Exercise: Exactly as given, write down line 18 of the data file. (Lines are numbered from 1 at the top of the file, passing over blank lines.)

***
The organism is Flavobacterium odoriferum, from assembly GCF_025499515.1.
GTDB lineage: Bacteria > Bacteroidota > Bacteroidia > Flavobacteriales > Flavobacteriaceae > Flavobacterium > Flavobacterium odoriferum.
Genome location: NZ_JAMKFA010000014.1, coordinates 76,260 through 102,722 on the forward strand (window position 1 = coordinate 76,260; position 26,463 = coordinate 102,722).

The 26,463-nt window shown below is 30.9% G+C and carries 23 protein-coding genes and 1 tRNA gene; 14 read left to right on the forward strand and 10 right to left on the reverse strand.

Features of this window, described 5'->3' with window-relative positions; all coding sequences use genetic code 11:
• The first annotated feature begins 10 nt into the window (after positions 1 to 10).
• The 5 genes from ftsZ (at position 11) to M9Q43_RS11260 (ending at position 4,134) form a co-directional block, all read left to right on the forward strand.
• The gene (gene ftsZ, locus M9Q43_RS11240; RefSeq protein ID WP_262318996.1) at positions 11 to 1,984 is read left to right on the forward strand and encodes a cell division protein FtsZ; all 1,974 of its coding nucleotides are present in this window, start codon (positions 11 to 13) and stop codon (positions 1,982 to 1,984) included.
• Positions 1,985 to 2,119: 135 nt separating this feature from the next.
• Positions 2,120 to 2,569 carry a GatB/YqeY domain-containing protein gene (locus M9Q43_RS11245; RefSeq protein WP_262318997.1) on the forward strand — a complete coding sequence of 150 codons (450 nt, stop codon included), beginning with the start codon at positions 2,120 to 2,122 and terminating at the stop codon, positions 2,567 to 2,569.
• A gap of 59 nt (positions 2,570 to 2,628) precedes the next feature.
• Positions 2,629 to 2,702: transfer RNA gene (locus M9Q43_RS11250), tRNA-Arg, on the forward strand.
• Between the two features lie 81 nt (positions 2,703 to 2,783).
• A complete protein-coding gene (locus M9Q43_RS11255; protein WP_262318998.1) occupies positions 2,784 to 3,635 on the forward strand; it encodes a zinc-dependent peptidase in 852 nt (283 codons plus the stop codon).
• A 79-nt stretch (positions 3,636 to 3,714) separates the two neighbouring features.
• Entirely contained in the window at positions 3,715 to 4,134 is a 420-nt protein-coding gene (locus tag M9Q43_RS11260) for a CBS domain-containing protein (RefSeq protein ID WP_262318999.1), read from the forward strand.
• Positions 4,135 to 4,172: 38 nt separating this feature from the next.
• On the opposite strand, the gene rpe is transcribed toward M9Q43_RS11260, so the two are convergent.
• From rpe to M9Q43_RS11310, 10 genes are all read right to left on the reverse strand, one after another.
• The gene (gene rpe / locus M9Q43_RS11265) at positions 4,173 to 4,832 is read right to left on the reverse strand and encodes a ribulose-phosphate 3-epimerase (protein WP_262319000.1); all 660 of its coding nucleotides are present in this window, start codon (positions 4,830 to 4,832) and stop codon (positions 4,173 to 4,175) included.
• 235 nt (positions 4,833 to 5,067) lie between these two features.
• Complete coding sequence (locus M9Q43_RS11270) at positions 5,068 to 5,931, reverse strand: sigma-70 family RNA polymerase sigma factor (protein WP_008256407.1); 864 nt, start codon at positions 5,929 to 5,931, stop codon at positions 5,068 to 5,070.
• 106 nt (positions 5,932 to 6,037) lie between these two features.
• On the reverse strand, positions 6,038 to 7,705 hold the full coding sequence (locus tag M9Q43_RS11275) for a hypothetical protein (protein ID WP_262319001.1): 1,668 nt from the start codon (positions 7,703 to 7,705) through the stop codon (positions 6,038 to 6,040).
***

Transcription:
• On the opposite strand, the gene rpe is transcribed toward M9Q43_RS11260, so the two are convergent.